Mahindra begins building bakkies in SA

Mahindra begins building bakkies in SA

Mahindra has begun building bakkies in Durban as the Indian automotive giant rolls out a canny, incremental growth strategy rather than trying to muscle into the African continent.

The first locally put-together Pik Up rolled off a new assembly line near the King Shaka International Airport this week as Mahindra announced plans to increase local content by value to 10% “very soon” and to 40% within about a year.

Company officials at the plant’s official launch on Friday said reaching that target would qualify Mahindra to sell to southern and east African countries without attracting import duties.

Arvind Mathew, chief of international operations, said Mahindra regarded South Africa as a “second home” and a “base from which it could grow its market share on the continent”.

Mahindra has brought in a South African partner, consultancy firm Automotive Investment Holdings, to help establish and run the plant, capitalising on local knowledge.

It has invested R10 million in equipping the plant, at the Dube Trade Port Special Economic Zone, and in training 25 workers, 80% of whom were previously unemployed.

These are modest figures when stacked against the R11 billion that Beijing Automobile International Corporation has promised to plough into a planned Coega car plant, but there’s method to Mahindra’s measured approach.

The Durban plant, with 5 500m² of undercover space, has capacity to produce 2 500 units a year but has a modular design which Mahindra said would allow it to “easily scale up” and achieve 4 000 units.

The assembly operation was already “cost neutral” compared with continuing imports of built-up vehicles, which attracted a 25% duty, said Jacques Mellet, Mahindra SA national logistics manager.

He said there were some rebates for local assembly that effectively reduced the duty to 9%.

Beyond the rands and cents, Mahindra SA chief financial officer Avinash Bapat emphasised the investment was really about signalling to the local market that it was committed to operating in the country while giving impetus to its African ambitions.

Rajesh Gupta, CEO, was anxious to highlight the company’s history of growth, from humble beginnings assembling Willys Jeeps in 1945 in India to a global titan, with 200 000 employees in more than 100 countries and diversified interests, including tractor building, where it is the world’s biggest company.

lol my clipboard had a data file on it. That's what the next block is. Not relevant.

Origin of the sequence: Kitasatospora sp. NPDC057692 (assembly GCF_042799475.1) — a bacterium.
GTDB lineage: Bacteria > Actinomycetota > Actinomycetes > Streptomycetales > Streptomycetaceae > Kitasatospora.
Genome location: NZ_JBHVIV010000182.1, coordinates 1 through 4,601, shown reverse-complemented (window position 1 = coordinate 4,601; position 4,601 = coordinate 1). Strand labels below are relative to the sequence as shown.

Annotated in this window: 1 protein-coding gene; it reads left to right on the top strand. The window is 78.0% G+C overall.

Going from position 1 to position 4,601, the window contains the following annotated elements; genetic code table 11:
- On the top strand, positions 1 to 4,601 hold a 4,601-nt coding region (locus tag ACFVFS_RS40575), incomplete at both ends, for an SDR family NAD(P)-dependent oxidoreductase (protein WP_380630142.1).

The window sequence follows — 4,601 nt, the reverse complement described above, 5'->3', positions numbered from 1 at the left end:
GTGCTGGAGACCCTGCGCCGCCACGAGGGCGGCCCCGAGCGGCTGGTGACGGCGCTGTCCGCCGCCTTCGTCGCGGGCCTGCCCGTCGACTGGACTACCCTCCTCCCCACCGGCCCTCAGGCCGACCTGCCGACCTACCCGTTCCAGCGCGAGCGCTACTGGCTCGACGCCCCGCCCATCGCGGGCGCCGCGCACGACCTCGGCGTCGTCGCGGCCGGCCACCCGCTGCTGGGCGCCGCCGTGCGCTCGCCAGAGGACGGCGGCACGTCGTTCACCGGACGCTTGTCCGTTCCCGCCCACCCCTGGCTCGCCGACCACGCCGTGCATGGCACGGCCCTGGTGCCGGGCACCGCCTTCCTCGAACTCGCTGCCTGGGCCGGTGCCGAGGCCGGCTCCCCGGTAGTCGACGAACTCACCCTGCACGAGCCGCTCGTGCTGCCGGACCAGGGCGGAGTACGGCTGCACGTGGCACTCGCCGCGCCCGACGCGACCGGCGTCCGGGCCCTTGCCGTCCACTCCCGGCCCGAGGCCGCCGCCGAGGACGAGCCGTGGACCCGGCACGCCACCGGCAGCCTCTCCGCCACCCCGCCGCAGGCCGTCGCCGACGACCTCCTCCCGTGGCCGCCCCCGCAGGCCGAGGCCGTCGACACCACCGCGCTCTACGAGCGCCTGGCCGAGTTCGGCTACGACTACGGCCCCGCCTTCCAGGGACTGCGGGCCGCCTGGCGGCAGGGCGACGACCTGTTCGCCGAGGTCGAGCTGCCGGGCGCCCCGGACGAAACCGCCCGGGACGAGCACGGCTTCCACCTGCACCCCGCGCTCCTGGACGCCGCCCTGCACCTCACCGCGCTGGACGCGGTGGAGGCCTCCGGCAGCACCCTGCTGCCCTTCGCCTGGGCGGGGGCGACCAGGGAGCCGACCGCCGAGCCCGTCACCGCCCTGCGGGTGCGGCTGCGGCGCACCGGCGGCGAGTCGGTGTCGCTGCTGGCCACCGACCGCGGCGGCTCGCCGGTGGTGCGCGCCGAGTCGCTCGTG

The CEO noted that his company had, on the back of its light commercial vehicle sales, recorded a compound annual growth rate of 4.6% in the past five years.

And this growth included last year, when industry sales dropped by 8.6% amid an economic crisis deepened, according to some, by a completely different Gupta family.

Bapat said: “Our focus is on the bakkie segment, where Mahindra is now one of the six bestselling bakkie brands in South Africa. We will start with the assembly of the Mahindra Pik Up range, but this does not mean that we could not, in future, add another pick-up or commercial vehicle or even one of our tractor models or heavy-duty power-generator systems to the assembly line.”

The National Association of Automobile Manufacturers of SA (Naamsa) said Mahindra had made headway in the light commercial vehicle sector - but from a relatively low base.

Last month it sold about 200 units, about 2%, in a market dominated by Toyota, which sold 3 987 light commercial vehicles, followed by Ford (2 456), Nissan (1 796) and Isuzu (1 071).

Norman Lamprecht, Naamsa executive manager, welcomed the investment, particularly in the light of recent political uncertainty in the country.

“It’s very positive. It has been in the country a long time,” he said of Mahindra, which first set up shop in South Africa in 2004.

“The next step is to increase volumes,” said Lamprecht, adding that automakers needed to reach volumes of 10 000 to earn substantial government subsidies.

“This industry is all about volume. You need to export to get economies of scale benefits.”

He said Africa would be Mahindra’s priority focus.

According to SA Revenue Service figures, vehicles and accessories are South Africa’s third-biggest export into the rest of Africa.

The continent accounted for R29.72 billion, or 18.0%, of South Africa’s total automotive exports of R164.9 billion in 2017, according to an Automotive Industry Export Council report.

Sam Rolland, an economist and auto industry expert at Econometrix, said the opening of the plant could represent a “cautious step” by Mahindra to expand.

“If that’s its strategy, it’s admirable,” he said.

He said Mahindra would be hoping to take advantage of the growth in agriculture in southern Africa with the end of the drought in the region.


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